Bankia is owned by the people. It is now officially supposed to serve the public instead of its shareholders. They don’t know it yet and they have a hard time to adapt to the idea. They can’t even dole out bonuses to their managers next Christmas. Not because the government doesn’t allow them, but because the EU wouldn’t have it.

The hours went by and the management persisted in its refusal to negotiate. Around five o’ clock, the occupiers sent out a comuniqué. It was read to the press on the bank’s doorstep.

They had been denied water. One of them suffering from diabetes was denied medical attention. On the outside there was medical personnel ready with food and water, there was a human rights observer. None of them could enter. According to the comuniqué the occupiers were even denied access to the toilet.

Rumours going around said that they were subject to arrest in case they wet themselves. All the same, the occupiers vowed to continue.

The people outside were not many. And half of them were press. Those who weren’t kept singing that their comrades inside were not alone. And that “Bankia kills”.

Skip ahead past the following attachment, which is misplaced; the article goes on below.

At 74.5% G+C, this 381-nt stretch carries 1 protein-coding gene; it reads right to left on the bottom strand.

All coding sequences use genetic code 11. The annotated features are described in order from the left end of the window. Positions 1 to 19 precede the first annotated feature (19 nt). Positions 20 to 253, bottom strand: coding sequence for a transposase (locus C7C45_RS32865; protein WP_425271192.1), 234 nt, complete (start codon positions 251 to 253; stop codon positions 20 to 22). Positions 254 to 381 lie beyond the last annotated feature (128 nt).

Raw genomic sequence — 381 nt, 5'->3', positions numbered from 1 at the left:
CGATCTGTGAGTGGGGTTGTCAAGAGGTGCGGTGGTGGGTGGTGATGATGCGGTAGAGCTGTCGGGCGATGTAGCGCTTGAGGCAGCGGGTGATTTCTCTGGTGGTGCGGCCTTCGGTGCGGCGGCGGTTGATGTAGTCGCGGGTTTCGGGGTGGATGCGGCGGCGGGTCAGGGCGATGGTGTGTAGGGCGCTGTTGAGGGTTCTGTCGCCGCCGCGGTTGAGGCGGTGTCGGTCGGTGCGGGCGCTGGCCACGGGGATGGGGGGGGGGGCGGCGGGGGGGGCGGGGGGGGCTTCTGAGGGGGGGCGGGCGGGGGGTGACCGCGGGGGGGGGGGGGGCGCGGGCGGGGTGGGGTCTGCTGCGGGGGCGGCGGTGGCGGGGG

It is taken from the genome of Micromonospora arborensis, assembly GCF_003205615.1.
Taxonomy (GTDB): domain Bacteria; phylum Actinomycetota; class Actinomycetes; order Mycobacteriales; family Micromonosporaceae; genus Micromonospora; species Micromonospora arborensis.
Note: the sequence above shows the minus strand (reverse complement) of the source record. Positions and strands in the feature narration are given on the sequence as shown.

Yesterday’s suicide is not the only one linked to an eviction. More cases are surfacing. It’s just that none of those had been theatrical enough to be picked up by the media.

Bankia’s management found itself in a difficult situation. They were up against people with nothing to lose. If they had opted for arrest and violent dispersion of the people outside, it could have had enormous repercussions.

The bank should have closed at three. At a quarter past seven, the occupiers walked out of the side entrance. They had gained a tactical victory. Finally, Bankia had agreed to negotiate with people collectively about a social rent. They also agreed to defer next Monday’s eviction.

The occupiers accepted, adding that they will not lift their camp in front of Bankia HQ, because they don’t have any reason to trust the bankers. They will also formally denounce the way they were treated.

It’s a first step. If it doesn’t lead anywhere, people will return to occupy the bank on the inside. After all, since it was nationalised, Bankia is public space.